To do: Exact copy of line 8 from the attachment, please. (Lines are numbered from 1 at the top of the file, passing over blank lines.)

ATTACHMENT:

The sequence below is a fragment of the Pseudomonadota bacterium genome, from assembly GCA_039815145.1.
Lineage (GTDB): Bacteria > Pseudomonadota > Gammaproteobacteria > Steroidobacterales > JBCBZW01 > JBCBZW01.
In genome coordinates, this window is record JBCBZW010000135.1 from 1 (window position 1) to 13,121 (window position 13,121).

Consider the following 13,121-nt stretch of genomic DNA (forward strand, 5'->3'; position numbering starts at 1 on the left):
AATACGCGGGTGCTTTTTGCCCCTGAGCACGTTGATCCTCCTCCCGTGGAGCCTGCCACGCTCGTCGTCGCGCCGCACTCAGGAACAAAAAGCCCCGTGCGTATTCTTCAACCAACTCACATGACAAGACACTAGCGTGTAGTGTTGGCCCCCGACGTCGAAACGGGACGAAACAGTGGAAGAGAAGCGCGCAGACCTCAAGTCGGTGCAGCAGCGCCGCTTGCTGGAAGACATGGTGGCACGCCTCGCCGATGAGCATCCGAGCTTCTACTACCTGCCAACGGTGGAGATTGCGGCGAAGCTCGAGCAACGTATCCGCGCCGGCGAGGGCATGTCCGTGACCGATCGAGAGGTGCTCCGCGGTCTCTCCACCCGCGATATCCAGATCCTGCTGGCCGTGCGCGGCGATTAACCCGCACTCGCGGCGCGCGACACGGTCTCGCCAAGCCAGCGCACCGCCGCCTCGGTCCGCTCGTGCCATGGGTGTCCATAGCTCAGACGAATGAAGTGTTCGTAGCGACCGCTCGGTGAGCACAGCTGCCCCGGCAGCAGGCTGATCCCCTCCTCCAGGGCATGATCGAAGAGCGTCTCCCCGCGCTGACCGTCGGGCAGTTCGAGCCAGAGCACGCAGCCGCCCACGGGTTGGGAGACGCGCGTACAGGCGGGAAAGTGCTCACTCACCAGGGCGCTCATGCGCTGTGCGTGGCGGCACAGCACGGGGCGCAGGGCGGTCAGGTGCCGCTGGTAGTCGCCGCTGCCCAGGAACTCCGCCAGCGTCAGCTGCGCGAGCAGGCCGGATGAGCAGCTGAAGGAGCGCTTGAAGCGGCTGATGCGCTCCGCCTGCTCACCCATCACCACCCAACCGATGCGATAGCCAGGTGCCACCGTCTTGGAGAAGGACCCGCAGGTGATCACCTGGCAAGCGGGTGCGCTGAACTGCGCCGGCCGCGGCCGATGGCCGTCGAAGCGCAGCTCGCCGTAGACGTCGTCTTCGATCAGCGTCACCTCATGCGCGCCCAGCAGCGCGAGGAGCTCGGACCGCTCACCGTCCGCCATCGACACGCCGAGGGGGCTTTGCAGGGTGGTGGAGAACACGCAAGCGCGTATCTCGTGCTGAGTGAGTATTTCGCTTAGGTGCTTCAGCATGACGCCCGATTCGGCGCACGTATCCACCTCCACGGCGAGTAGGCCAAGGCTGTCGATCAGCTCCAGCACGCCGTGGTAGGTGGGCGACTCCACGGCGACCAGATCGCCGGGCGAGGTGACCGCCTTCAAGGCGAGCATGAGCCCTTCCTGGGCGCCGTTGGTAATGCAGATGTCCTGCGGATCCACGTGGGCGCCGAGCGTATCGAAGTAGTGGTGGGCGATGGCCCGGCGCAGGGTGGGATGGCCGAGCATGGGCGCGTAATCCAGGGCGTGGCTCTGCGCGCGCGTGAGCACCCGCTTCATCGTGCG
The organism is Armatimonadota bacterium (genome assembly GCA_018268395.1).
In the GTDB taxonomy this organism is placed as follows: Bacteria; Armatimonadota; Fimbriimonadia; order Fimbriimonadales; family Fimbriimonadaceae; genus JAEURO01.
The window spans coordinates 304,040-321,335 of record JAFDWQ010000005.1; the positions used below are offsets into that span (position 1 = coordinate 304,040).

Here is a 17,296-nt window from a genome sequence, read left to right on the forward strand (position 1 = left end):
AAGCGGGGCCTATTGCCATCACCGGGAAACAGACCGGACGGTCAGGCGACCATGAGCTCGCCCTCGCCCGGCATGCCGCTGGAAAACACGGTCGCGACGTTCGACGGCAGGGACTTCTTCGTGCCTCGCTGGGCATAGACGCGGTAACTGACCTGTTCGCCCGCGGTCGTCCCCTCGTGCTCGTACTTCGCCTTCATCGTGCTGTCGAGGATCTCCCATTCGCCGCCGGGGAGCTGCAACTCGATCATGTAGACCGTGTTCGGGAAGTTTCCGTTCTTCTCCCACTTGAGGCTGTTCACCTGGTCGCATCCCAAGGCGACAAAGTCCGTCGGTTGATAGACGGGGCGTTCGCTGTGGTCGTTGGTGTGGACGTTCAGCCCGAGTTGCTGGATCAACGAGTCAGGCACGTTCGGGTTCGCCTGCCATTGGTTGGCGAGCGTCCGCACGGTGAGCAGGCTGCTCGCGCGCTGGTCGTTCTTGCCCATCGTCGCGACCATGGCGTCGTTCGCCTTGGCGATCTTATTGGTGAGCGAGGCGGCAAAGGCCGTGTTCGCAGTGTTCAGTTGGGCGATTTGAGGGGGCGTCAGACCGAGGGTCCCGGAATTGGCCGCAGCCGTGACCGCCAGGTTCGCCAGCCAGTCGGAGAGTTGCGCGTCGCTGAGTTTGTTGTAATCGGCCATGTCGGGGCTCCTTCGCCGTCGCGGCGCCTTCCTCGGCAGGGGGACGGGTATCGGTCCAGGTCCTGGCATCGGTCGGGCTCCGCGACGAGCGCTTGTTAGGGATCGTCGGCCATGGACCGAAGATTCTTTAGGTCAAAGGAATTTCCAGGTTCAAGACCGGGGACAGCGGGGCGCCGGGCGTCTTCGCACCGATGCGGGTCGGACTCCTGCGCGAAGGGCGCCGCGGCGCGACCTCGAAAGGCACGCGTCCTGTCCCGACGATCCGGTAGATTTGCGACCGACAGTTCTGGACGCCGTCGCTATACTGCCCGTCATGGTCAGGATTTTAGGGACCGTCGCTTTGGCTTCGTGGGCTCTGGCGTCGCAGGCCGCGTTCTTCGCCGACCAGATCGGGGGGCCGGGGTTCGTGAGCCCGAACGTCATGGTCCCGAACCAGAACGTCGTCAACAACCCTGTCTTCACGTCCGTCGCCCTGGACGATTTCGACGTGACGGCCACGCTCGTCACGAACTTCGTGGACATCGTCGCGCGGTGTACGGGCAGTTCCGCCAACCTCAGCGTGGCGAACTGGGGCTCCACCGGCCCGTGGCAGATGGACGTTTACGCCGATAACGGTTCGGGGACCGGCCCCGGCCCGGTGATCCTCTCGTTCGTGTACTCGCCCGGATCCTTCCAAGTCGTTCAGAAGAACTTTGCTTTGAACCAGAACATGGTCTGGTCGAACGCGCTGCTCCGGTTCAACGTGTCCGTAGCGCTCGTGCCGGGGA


The window spans coordinates 304,040-321,335 of record JAFDWQ010000005.1; the positions used below are offsets into that span (position 1 = coordinate 304,040).